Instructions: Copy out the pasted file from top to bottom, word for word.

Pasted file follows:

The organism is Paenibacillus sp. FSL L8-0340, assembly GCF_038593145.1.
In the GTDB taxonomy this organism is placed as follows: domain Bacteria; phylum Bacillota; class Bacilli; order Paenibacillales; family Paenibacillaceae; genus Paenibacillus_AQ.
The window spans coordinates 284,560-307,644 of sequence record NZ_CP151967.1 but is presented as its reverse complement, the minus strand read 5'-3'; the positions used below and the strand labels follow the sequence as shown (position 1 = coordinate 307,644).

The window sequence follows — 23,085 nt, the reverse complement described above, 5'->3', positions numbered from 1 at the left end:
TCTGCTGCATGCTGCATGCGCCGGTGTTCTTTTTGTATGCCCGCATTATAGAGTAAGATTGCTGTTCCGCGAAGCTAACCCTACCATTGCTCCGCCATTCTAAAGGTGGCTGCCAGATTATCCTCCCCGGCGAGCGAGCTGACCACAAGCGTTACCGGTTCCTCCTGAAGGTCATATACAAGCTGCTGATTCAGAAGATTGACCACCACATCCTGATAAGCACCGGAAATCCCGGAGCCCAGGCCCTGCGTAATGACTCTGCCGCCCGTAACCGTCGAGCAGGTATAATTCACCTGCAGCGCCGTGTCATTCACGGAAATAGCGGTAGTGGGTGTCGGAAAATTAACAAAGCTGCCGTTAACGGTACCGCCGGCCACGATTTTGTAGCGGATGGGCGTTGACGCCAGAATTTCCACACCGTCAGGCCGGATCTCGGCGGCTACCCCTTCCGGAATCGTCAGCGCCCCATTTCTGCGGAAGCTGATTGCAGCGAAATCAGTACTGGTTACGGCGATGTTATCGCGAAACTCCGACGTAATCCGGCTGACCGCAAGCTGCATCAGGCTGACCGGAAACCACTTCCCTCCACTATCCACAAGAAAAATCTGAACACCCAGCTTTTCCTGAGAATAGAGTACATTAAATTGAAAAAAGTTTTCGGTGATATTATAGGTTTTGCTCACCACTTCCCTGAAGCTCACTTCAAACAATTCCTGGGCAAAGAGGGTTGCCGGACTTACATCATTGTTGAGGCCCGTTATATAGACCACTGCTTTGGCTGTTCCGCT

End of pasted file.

The organism is Paenibacillus sp. FSL L8-0340, assembly GCF_038593145.1.
In the GTDB taxonomy this organism is placed as follows: domain Bacteria; phylum Bacillota; class Bacilli; order Paenibacillales; family Paenibacillaceae; genus Paenibacillus_AQ.
The window spans coordinates 284,560-307,644 of sequence record NZ_CP151967.1 but is presented as its reverse complement, the minus strand read 5'-3'; the positions used below and the strand labels follow the sequence as shown (position 1 = coordinate 307,644).

The window sequence follows — 23,085 nt, the reverse complement described above, 5'->3', positions numbered from 1 at the left end:
TCTGCTGCATGCTGCATGCGCCGGTGTTCTTTTTGTATGCCCGCATTATAGAGTAAGATTGCTGTTCCGCGAAGCTAACCCTACCATTGCTCCGCCATTCTAAAGGTGGCTGCCAGATTATCCTCCCCGGCGAGCGAGCTGACCACAAGCGTTACCGGTTCCTCCTGAAGGTCATATACAAGCTGCTGATTCAGAAGATTGACCACCACATCCTGATAAGCACCGGAAATCCCGGAGCCCAGGCCCTGCGTAATGACTCTGCCGCCCGTAACCGTCGAGCAGGTATAATTCACCTGCAGCGCCGTGTCATTCACGGAAATAGCGGTAGTGGGTGTCGGAAAATTAACAAAGCTGCCGTTAACGGTACCGCCGGCCACGATTTTGTAGCGGATGGGCGTTGACGCCAGAATTTCCACACCGTCAGGCCGGATCTCGGCGGCTACCCCTTCCGGAATCGTCAGCGCCCCATTTCTGCGGAAGCTGATTGCAGCGAAATCAGTACTGGTTACGGCGATGTTATCGCGAAACTCCGACGTAATCCGGCTGACCGCAAGCTGCATCAGGCTGACCGGAAACCACTTCCCTCCACTATCCACAAGAAAAATCTGAACACCCAGCTTTTCCTGAGAATAGAGTACATTAAATTGAAAAAAGTTTTCGGTGATATTATAGGTTTTGCTCACCACTTCCCTGAAGCTCACTTCAAACAATTCCTGGGCAAAGAGGGTTGCCGGACTTACATCATTGTTGAGGCCCGTTATATAGACCACTGCTTTGGCTGTTCCGCT